Ten years ago this week, the wall that had divided East and West Berlin for 28 years was brought down (right). On 9 November 1989, a new East German government intent on displaying its sincerity about reform announced that citizens would be free to leave. By midnight, hordes of people had gathered on both sides of the Berlin Wall, that monument to repression, and they soon began to pour over it, triumphantly straddling the barrier (above right), dancing on the concrete and using whatever tools they could find to hack at the hated masonry. Within hours, tens of thousands of people had crossed to the West, an echo of the exodus that had marked the early years of the Cold War.

Between 1945 and 1961, an estimated 3 million East Germans had fled to the West, thwarting committed communists' desire to build a strong economy and create a country whose citizens would not want to leave. In June 1961, East German leader Walter Ulbricht announced: "Nobody has the intention of building a wall." However, within two months a barbed-wire fence had split Berlin. Panic spread, and another 1,500 people escaped within a day of the fence going up; many who tried to scale the barrier were forced back by troops wielding bayonets and machine guns. The East German authorities imposed a law that allowed anyone to be assigned to work on the land to replace those who had fled. The barrier was increasingly strengthened in the following weeks. This early version (above left, seen from the West) was still small enough for divided families to wave at each other across the concrete. By Christmas 1961, the wall was so tall, so fortified and so heavily patrolled that such communication was almost impossible.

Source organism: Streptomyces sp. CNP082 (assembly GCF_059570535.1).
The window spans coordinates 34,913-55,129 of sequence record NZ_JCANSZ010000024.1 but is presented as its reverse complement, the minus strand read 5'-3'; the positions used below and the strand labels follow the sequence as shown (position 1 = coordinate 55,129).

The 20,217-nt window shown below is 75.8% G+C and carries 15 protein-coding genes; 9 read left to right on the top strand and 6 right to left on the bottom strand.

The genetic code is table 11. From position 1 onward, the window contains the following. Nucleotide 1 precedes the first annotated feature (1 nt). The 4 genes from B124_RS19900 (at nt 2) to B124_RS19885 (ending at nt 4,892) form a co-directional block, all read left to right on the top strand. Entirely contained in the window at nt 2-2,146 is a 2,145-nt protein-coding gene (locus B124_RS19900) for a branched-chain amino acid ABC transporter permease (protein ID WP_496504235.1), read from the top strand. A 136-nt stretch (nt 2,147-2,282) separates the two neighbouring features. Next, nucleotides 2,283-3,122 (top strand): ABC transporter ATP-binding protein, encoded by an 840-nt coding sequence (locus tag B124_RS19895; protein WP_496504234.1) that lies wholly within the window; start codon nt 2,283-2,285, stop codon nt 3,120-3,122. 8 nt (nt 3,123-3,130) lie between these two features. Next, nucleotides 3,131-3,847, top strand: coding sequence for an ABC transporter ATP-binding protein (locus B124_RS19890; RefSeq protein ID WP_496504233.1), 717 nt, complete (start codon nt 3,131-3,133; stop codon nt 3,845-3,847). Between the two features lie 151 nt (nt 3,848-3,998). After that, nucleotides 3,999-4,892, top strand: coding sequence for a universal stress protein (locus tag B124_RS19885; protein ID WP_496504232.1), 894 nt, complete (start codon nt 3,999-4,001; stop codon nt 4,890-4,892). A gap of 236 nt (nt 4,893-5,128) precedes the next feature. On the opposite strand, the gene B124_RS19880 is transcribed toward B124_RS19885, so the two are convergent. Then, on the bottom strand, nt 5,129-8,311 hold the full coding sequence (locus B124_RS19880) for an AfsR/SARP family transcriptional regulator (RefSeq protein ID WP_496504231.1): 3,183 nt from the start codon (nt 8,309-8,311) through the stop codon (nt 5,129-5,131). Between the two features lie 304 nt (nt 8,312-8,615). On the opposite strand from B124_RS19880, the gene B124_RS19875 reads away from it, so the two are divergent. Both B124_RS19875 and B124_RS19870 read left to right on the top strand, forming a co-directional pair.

Christians in St Maur, France

A young member of the Celestial Church of Christ carries a flower as a thanks offering. FBJ Oshoffa, who founded the church in Nigeria in 1947, had a vision that the followers should wear these distinctive white robes, which have a square collar when worn by prophets and prophetesses.



Water polo players training in Spandau, Berlin

The sport is believed to have originated in the lakes of mid-19th century England. Originally an aquatic alternative to rugby, it was played with a "pulu", an inflated rubber ball from India. By 1900, the game, now more like soccer, was so popular that it was the first team sport to be included on the Olympic programme.